Now the government appears firm on holding simultaneous elections. The Election Commission made it clear last year that it is capable of holding elections simultaneously. Now, the Centre has formed a committee headed by former President Ram Nath Kovind and comprising Union home minister Amit Shah, leader of Indian National Congress in Lok Sabha Adhir Ranjan Chowdhury, senior lawyer Harish Salve, former leader of the Opposition Ghulam Nabi Azad, former chairman of Finance Commission N K Singh, former secretary general of Lok Sabha Subhash C Kashyap and former Chief Vigilance Commissioner Sanjay Kothari as members. Union law and justice minister Arjun Ram Meghwal has been included in the committee as the special invitee while the law secretary Niten Chandra has been made the member secretary. Soon after the committee was formed, Adhir Ranjan Chowdhury refused to be a part of it, making the stand of the Congress clear on the issue. More voices of protest have started emerging. In such a situation, people have started questioning those opposing the process saying that when the country began its democratic journey with simultaneous elections, why are they opposing it now? In fact, a 2015 study released by IDFC Institute found that in the event of simultaneous Lok Sabha and State Assembly elections, there is a 77% chance that people will vote for the same party or alliance. If elections are held at an interval of six months, this probability will come down to 61%. In my opinion, the voters of our country have become very mature. They know what they want. Many political parties are saying that Narendra Modi’s popularity graph has fallen and the opposition is uniting, hence all this exercise is being undertaken ahead of the 2024 elections. But the question is, what is the basis of the claim that Modi’s graph has fallen? Voters think differently in parliamentary and state elections. The parliamentary elections cannot be judged on the basis of the state elections!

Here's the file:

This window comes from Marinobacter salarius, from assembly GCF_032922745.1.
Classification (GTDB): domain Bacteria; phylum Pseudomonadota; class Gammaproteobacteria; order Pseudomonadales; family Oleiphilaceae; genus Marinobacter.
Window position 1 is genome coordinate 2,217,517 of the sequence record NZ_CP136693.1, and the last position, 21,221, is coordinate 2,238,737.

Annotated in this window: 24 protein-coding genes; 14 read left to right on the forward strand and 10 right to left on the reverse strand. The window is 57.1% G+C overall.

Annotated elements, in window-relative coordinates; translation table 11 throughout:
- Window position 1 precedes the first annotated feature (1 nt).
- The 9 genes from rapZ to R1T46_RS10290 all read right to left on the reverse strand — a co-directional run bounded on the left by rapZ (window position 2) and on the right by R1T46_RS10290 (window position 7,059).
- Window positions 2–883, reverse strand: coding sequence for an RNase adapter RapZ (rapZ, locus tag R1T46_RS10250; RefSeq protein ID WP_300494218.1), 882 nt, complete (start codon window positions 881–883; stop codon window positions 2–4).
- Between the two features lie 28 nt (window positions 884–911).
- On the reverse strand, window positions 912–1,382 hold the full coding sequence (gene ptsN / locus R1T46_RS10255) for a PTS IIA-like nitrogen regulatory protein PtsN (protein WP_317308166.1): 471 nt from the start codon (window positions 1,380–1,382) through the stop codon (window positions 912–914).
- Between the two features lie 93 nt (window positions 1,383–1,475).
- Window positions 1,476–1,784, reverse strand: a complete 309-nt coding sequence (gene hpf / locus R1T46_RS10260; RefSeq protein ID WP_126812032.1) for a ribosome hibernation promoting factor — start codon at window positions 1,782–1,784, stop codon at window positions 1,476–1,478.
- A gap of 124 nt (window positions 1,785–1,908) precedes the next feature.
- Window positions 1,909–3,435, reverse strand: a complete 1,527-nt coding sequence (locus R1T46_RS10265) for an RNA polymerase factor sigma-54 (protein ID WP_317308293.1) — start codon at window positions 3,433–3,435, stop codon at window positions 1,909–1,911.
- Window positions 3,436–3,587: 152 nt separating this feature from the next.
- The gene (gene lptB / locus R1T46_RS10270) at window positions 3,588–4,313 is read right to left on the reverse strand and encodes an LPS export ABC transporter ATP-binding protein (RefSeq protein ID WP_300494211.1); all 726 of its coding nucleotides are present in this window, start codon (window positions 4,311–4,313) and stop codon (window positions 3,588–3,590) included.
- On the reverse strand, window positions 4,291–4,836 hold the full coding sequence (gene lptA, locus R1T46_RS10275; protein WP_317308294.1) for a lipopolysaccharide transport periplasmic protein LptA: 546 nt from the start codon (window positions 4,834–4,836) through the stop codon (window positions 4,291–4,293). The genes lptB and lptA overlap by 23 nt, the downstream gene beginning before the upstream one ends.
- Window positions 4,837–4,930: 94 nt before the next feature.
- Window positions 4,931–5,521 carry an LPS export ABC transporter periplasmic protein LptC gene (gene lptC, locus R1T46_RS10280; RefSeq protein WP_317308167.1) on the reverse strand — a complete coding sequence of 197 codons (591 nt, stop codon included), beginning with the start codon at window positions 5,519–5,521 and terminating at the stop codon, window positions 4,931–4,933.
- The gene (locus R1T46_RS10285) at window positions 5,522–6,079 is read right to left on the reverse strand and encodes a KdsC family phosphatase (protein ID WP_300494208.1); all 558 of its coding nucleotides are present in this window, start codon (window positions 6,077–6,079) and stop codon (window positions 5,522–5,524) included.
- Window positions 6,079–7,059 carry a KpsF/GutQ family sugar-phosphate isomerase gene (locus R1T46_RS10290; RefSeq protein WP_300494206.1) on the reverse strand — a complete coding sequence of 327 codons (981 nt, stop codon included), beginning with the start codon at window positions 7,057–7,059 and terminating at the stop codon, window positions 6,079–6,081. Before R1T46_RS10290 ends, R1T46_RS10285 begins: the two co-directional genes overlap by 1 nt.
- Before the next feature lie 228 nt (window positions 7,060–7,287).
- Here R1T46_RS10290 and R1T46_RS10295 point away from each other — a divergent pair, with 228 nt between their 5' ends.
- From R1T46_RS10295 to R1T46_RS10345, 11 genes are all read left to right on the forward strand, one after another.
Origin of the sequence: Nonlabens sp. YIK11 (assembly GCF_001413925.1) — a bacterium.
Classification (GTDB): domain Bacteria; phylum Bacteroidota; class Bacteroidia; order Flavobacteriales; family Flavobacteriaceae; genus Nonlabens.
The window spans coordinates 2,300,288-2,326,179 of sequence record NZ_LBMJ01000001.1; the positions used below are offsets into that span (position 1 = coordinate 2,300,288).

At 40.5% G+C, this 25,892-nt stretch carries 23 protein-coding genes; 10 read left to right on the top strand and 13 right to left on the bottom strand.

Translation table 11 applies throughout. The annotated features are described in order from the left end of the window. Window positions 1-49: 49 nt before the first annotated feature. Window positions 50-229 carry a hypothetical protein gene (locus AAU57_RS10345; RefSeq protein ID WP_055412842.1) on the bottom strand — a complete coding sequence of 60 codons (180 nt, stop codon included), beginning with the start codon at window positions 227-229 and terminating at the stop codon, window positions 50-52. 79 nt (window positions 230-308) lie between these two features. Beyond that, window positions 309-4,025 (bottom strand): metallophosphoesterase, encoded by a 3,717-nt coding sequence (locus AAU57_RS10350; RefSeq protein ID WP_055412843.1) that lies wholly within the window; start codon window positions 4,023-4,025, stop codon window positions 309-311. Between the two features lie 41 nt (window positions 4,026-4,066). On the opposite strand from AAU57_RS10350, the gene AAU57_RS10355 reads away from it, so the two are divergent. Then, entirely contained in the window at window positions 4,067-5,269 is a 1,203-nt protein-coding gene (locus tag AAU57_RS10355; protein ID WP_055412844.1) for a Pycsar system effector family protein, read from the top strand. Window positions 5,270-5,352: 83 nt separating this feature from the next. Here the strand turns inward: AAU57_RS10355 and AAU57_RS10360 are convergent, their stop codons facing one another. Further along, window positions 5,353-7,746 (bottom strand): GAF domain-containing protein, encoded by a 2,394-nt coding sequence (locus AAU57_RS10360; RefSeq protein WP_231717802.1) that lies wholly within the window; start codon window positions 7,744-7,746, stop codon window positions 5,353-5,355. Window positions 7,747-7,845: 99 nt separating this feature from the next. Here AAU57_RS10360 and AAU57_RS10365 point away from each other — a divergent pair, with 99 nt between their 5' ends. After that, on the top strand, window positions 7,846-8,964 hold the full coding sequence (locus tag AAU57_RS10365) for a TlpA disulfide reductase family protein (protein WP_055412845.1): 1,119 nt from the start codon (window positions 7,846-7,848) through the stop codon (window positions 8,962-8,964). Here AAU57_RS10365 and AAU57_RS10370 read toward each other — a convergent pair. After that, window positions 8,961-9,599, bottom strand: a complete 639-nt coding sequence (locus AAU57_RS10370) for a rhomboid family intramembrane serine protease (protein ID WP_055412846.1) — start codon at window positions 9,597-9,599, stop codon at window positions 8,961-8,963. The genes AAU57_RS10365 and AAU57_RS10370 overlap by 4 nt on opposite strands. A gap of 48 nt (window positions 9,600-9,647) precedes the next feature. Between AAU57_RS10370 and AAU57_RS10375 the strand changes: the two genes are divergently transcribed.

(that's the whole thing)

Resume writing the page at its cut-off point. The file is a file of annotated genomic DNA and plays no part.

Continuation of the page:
So the question is, if there is a move to amend the Constitution, will the government be able to get it passed in the Rajya Sabha and obtain consent of 14 states? I believe that if some parties support it, it will be successful in Rajya Sabha as well. This amendment will require the consent of 14 states. BJP has its governments in 12 states. Assembly elections are held simultaneously with the Lok Sabha elections in Odisha and Andhra Pradesh. Therefore, the BJP may get their support.

Let me conclude my article with an interesting fact: If India continues on the path of one nation, one election, it will create another history. Sweden, Belgium and South Africa are now the only countries in the world where elections for representative bodies are held simultaneously. Moreover, Nepal held simultaneous elections in 2017 following the adoption of the new constitution. However, they are all small countries. India is a vast country. But I have no doubts about holding simultaneous elections. There is a saying about Narendra Modi: “Modi hai toh mumkin hai.”